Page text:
Economic, institutional, and socio‐cultural determinants of consumer credit in the context of monetary integration
We investigated the determinants of consumer credit in relation to nominal GDP in 23 EU countries using panel regressions for 1997–2014. Our contribution to existing research is evidence that both higher density of bank units and greater concentration of the banking sector lead to higher consumer lending. Our results show that the consumer credit to GDP ratio decreases when banking supervision becomes a part of a politically independent central bank. This signals that access to consumer credit is more difficult when supervision is independent from government. Finally, we find that joining the Eurozone boosts consumer lending. This result is consistent with the permanent income hypothesis, which states that households’ current consumption is determined not only by their current income but also by the income that they expect to earn. Our results can be used to increase the effectiveness of macroprudential policy in avoiding consumer lending booms and ensuring financial stability.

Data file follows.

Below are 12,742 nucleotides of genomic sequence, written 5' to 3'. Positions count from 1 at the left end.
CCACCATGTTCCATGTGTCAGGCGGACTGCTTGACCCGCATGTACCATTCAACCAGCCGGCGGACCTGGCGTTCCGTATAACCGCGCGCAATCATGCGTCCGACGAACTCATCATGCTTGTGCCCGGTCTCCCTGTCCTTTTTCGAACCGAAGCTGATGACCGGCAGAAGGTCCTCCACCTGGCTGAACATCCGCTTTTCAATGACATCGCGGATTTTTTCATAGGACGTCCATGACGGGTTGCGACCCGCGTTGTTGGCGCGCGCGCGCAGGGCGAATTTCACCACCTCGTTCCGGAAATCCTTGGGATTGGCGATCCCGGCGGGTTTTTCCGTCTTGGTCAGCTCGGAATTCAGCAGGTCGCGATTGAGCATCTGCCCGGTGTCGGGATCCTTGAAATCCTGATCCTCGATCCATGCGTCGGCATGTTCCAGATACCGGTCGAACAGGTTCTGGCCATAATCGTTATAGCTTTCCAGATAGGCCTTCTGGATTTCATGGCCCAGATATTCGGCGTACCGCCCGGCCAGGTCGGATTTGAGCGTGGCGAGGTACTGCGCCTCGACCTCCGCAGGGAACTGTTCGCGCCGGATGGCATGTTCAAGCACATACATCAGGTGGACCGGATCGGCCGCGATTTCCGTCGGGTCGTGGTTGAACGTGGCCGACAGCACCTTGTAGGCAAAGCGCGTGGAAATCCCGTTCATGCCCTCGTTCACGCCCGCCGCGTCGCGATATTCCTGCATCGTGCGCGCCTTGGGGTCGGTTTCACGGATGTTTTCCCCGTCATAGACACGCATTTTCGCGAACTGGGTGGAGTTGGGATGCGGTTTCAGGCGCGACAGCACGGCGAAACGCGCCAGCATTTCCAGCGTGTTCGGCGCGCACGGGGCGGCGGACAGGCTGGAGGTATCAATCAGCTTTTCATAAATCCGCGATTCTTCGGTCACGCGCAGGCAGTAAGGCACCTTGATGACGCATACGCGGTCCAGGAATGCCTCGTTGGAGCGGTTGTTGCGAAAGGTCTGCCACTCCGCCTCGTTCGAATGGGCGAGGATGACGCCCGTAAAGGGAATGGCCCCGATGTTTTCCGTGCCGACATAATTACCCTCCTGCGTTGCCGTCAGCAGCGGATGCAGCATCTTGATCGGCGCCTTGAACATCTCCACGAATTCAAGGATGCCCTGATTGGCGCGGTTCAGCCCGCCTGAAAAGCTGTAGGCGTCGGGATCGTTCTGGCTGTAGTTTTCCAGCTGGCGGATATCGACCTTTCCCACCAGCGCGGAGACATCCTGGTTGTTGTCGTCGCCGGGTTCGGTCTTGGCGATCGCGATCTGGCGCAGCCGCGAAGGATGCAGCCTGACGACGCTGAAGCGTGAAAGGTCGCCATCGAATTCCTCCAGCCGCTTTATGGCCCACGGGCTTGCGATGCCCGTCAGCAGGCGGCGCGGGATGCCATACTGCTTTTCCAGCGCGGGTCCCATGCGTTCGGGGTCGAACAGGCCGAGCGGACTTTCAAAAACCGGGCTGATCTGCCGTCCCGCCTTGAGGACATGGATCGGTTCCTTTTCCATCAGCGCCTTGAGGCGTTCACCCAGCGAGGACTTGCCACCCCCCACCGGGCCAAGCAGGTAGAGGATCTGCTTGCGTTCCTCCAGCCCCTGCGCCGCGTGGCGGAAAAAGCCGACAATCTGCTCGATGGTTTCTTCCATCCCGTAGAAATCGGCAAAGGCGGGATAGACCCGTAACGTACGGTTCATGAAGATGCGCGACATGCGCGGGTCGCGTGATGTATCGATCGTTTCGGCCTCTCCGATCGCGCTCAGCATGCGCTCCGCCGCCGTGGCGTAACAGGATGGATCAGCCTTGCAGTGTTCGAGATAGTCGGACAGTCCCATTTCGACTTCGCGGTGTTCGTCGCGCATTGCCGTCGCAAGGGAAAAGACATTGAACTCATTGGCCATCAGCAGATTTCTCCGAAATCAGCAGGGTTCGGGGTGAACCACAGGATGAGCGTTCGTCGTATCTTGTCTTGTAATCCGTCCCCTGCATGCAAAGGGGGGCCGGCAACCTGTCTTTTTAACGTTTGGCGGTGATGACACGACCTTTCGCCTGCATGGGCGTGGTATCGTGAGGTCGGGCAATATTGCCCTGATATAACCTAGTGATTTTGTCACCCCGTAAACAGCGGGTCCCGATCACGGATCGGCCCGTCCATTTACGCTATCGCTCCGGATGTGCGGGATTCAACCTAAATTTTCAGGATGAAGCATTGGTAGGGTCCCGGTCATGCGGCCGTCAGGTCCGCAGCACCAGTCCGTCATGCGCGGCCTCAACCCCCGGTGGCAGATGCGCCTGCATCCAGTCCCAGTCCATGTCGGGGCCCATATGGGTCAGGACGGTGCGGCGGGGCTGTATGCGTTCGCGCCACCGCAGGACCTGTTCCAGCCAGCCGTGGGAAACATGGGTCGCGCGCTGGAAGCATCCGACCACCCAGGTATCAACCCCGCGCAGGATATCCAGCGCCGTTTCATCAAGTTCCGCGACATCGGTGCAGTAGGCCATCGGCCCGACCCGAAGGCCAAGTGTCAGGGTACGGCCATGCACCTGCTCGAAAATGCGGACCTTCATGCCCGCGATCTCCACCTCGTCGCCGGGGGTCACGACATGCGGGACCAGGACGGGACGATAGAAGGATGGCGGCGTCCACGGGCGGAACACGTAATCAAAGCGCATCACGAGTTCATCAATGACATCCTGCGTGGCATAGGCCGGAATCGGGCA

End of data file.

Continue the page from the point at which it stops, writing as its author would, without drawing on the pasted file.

Publisher URL: https://onlinelibrary.wiley.com/doi/abs/10.1111/infi.12144
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